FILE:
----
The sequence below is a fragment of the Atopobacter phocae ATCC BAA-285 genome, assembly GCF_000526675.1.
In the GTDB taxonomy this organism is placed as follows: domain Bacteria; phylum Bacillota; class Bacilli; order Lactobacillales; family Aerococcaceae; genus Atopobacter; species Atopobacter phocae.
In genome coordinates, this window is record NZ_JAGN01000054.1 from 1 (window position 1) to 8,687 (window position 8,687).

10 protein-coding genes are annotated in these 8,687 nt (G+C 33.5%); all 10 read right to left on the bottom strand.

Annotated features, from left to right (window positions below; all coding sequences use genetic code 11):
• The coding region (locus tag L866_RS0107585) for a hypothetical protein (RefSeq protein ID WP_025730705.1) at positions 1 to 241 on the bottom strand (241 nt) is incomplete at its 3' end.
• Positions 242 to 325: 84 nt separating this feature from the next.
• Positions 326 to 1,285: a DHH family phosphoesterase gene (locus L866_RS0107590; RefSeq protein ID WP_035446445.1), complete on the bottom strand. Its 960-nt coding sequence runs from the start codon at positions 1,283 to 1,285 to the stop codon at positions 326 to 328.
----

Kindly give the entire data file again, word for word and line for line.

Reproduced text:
The sequence below is a fragment of the Atopobacter phocae ATCC BAA-285 genome, assembly GCF_000526675.1.
In the GTDB taxonomy this organism is placed as follows: domain Bacteria; phylum Bacillota; class Bacilli; order Lactobacillales; family Aerococcaceae; genus Atopobacter; species Atopobacter phocae.
In genome coordinates, this window is record NZ_JAGN01000054.1 from 1 (window position 1) to 8,687 (window position 8,687).

10 protein-coding genes are annotated in these 8,687 nt (G+C 33.5%); all 10 read right to left on the bottom strand.

Annotated features, from left to right (window positions below; all coding sequences use genetic code 11):
• The coding region (locus tag L866_RS0107585) for a hypothetical protein (RefSeq protein ID WP_025730705.1) at positions 1 to 241 on the bottom strand (241 nt) is incomplete at its 3' end.
• Positions 242 to 325: 84 nt separating this feature from the next.
• Positions 326 to 1,285: a DHH family phosphoesterase gene (locus L866_RS0107590; RefSeq protein ID WP_035446445.1), complete on the bottom strand. Its 960-nt coding sequence runs from the start codon at positions 1,283 to 1,285 to the stop codon at positions 326 to 328.